It’s that time of year again…sharing out random Google tips in a short fun manner. 10 Days of Google is here! However, this year, I am changing the way in which I am sharing out the information. I have decided to push myself and create my first canva website to showcase the information. Each day will ‘appear’ on its own page. Rather than create a blog post for each day, I will be posting twice – highlighting the first 5 days and the last 5 days.
That is a great question! The following are highlighted in the first round:
Day 1: Google Docs – Linking files with Smart Chips and formatting text
Day 2: YouTube – Auto-translating text to a different language – this is especially helpful for students whose first language is not English or World Language teacher wanting to show a video in a different language but want to have English subtitles
Day 3: Tables in Google Docs – Features available with tables in Google Docs
Day 4: Google Form – Customizing font, embedding links and sharing survey results once completing a google form
Day 5: Google Classroom – Good reminders for students (and teachers) – copy a direct link to a Google Classroom assignment details, figure out what must be completed, and using originality report with Google Classroom assignments
This year, I have been spending a lot of time exploring around with the features Canva has to offer. This project has been great for me to learn how Canva websites work. I look forward to creating more in the future.
If you have any questions or want to learn more about what has been highlighted, you know where to find me.
There are instances where I want to force participants to view a slide show presentation in present mode, rather than the ‘edit view’ mode where slides show up on the left column. One instance is when I want users to interact with the material – where they choose their own path.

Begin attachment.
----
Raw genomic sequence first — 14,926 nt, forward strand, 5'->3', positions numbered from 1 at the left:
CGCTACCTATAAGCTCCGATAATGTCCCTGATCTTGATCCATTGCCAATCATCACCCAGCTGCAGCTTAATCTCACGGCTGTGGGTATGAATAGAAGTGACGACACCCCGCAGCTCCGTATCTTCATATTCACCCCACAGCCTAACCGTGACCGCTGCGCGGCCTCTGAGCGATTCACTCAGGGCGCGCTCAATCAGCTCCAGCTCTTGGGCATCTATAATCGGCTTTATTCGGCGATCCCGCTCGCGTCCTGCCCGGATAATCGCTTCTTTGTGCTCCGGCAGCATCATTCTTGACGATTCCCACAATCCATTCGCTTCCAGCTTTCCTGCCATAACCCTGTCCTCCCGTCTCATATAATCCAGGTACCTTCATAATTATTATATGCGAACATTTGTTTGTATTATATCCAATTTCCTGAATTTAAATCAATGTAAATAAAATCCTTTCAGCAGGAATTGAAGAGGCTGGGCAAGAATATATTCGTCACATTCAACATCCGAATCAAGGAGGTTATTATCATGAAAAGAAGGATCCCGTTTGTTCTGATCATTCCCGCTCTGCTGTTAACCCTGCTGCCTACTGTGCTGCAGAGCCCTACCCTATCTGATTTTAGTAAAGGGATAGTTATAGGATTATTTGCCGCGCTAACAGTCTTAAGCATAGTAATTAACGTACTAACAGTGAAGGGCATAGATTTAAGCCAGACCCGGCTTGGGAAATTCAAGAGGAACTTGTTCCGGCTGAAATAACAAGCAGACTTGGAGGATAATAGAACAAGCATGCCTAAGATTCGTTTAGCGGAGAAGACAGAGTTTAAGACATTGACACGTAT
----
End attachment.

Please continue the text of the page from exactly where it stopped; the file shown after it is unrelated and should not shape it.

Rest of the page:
Ok, yes…the sound of Netflix went through my mind as I started typing. Each year, Jess Gilcreast (High School librarian), and I think of creative and different ways to provide professional development for the staff that we work with. We have tried it all, or at least seems that way. Whether it is providing ‘learning at your own time’ opportunities through Google Classroom, in person trainings, or online book chats through Twitter. We strive to keep things ‘fresh’ and continuously push the limits.
Google has made some changes to Google Classroom since we last worked with the tool in June. So to help make sure that everyone was on the same page, I shared out these changes, as well as included some did you know items, in my Welcome Back Tech Training to staff last week.
Where students submit their work to their teacher has been relocated on the page.
Unable to remove Classworks page anymore
New sorting features when assessing student work
Ability to access menus in files while assessing student work
Adding comments to comment bank on the fly
Ability to use rubrics right through Google Classroom
We are back to Google Classroom today. Most of the teachers at Bedford High School do not report grades earned through Google Classroom on assignments. Rather, they report these grades right in our student information system, PowerSchool. With the change of Google Classroom over the summer, the back end of Google classroom has thrown a couple of teachers off. More specifically, relating to returning assignments.
There is a clear difference between returning “ungraded” and “graded” assignments if a teacher does not report individual student numerical grades in Google Classroom.